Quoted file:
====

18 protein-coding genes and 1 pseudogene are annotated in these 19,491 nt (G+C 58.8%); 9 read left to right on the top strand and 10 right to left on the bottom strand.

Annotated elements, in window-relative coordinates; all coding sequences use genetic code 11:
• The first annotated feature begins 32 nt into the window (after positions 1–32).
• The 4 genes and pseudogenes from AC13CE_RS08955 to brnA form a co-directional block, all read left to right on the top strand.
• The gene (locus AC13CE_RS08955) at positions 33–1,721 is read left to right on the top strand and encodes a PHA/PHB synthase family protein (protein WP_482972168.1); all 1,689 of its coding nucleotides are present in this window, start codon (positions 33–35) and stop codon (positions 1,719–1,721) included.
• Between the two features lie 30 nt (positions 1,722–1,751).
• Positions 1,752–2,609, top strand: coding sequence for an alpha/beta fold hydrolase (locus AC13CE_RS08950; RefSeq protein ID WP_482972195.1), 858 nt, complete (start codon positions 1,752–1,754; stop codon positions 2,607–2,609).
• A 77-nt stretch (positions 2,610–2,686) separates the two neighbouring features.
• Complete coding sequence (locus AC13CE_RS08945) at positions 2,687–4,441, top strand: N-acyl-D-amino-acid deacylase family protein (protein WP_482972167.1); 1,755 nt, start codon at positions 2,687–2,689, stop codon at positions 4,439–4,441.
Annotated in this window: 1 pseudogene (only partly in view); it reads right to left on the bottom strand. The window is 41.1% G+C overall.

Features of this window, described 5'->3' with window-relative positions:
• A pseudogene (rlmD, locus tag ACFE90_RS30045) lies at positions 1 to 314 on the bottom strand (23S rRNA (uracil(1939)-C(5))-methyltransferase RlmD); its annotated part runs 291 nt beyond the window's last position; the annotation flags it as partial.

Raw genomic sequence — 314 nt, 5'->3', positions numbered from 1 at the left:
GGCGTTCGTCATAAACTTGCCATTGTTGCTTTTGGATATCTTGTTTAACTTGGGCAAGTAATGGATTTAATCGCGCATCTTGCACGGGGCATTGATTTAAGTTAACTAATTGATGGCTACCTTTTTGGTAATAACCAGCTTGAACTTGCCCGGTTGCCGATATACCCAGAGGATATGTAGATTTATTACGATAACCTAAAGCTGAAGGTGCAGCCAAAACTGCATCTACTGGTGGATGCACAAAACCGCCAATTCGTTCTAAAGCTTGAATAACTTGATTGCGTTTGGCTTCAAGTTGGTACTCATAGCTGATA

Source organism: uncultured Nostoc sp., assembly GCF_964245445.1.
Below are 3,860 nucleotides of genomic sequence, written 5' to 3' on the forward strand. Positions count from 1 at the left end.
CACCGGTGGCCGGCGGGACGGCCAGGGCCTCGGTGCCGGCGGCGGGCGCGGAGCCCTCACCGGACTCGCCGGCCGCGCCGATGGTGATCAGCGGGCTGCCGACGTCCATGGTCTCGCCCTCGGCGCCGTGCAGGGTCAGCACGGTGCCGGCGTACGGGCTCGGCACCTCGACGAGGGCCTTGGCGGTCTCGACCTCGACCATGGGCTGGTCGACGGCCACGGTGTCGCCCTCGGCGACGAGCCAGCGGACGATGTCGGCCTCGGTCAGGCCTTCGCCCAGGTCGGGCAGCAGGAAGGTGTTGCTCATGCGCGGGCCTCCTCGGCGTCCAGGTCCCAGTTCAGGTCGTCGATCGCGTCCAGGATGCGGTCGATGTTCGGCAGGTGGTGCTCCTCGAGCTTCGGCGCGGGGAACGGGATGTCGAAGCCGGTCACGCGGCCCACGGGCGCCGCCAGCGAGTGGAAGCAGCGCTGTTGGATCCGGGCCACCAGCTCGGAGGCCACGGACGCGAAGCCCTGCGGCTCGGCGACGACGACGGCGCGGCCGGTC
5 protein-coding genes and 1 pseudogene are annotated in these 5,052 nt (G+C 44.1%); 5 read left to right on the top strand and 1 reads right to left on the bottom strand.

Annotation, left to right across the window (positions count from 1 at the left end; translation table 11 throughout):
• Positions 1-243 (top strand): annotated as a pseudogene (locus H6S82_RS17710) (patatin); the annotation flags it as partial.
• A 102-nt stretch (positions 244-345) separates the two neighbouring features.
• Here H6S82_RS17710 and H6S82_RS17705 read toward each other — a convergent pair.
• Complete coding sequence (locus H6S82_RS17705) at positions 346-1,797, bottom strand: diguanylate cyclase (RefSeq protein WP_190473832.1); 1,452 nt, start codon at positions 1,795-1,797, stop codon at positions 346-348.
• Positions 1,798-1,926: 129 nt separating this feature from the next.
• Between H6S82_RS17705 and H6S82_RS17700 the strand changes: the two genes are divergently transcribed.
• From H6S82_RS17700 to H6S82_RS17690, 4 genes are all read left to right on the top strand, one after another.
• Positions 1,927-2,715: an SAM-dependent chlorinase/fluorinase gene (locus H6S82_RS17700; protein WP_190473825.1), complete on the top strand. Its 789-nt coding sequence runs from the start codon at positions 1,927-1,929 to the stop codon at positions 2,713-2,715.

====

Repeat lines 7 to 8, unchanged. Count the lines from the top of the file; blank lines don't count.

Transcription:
• Positions 1,752–2,609, top strand: coding sequence for an alpha/beta fold hydrolase (locus AC13CE_RS08950; RefSeq protein ID WP_482972195.1), 858 nt, complete (start codon positions 1,752–1,754; stop codon positions 2,607–2,609).
• A 77-nt stretch (positions 2,610–2,686) separates the two neighbouring features.